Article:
U.S. equity markets pricing in perfection so hold some gold - London Capital Group
U.S. equity markets are pricing in perfection when it comes to a potential economic recovery from a world devastated by the COVID-19 pandemic. However, according to one market analyst that optimism could be misplaced as there is still a lot unknown about the virus.
In an interview with Kitco News, Jasper Lawler, head of research at the London Capital Group, said that markets are ignoring economic fundamentals and instead are being driven by the massive liquidity injections from the Federal Reserve and the U.S. Federal Government. He added that in this environment, it makes sense to hold some gold.
Lawler said that he thinks central bank liquidity has gone as far as it can go and that might make it difficult for equity markets to push higher.
"I think the next stage of gains in the stock market are going to be a lot harder work because it's going to be more as a result of real expectations for the economy," he said.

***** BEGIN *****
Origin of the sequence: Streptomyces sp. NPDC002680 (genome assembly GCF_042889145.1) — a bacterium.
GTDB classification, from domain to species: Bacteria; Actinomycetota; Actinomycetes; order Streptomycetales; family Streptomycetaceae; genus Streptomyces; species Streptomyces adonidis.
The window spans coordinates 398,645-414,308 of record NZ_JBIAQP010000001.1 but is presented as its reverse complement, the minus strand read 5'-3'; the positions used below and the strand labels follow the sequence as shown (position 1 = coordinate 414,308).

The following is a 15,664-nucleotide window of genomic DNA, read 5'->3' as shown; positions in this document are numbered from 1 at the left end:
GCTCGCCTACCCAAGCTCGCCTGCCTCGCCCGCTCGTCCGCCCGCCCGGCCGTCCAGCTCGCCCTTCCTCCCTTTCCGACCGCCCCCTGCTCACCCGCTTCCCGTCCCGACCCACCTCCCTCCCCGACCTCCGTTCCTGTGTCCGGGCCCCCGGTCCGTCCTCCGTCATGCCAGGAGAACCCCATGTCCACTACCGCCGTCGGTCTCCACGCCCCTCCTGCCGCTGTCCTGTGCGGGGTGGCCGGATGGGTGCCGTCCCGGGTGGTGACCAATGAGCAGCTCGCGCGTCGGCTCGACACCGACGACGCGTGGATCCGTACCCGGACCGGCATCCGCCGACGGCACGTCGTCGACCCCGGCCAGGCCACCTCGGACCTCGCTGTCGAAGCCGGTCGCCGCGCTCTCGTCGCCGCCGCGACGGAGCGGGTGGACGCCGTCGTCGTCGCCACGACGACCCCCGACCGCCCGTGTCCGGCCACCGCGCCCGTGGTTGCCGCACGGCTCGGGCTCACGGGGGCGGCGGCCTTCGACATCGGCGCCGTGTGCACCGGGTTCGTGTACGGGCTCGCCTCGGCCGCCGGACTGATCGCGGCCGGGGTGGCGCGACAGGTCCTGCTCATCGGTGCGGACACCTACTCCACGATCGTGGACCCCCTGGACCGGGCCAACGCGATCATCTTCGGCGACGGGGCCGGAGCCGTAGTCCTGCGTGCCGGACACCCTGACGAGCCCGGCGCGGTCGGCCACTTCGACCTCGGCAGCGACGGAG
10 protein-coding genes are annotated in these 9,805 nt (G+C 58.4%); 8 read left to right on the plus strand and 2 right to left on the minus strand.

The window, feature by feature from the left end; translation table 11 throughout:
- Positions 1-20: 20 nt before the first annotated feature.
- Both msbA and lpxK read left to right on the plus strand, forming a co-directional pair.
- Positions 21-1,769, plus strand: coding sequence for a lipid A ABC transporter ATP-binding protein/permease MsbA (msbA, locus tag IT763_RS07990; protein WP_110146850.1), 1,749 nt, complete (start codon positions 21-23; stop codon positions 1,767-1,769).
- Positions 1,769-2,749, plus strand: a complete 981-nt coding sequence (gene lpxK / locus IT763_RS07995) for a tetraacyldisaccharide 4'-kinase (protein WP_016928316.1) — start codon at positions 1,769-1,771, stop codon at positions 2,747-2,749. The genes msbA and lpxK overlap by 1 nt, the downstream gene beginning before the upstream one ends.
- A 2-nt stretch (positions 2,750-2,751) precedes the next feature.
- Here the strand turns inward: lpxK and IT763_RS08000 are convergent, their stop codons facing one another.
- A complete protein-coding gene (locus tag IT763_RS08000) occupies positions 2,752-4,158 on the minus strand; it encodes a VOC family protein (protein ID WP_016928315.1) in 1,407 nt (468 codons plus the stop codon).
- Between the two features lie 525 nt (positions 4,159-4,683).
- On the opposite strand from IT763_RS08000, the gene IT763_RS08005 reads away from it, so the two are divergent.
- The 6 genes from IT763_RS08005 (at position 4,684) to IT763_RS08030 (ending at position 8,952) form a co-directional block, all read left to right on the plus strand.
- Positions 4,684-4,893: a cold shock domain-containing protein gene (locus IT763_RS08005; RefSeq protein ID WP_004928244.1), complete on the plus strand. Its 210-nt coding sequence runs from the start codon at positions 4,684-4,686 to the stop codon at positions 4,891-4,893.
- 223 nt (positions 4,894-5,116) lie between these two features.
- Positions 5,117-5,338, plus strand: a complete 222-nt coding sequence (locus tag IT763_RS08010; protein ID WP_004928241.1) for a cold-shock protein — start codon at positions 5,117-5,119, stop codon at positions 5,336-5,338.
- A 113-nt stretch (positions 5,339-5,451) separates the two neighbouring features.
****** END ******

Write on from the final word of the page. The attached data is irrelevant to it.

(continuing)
Although Lawler said that he doesn't expect the Federal Reserve to introduce negative interest rates, he does see one more potential card they can play: direct currency intervention to weaken the U.S. dollar.
"If you make that assumption that negative interest rates don't work and they are not going to choose that option, then you have to start to look around, at what else is there in that rather empty looking toolbox," he said.
Looking at gold prices, Lawler said that although the precious metal is seen as an inflation hedge, he sees it more of a hedge against portfolio risk. He added that he expects to see all-time-highs by the end of the year as the current consolidation phase, around $1,700 an ounce, comes to an end.
"It seemed clear to me at the start of the year, and it still seems very clear to me now that there's a lot of risk out there in the market. Whether you believe stock market's heading higher or not… it still just makes so much sense to have gold in your portfolio."
Not only does Lawler see strong investment demand for gold, but he also expects that central banks will continue to increase their reserves of the precious metal to diversify their holdings.
"There's a lot of logic for investors and central banks, I think, to keep increasing their gold positions just purely to diversify away from some of these traditional assets," he said.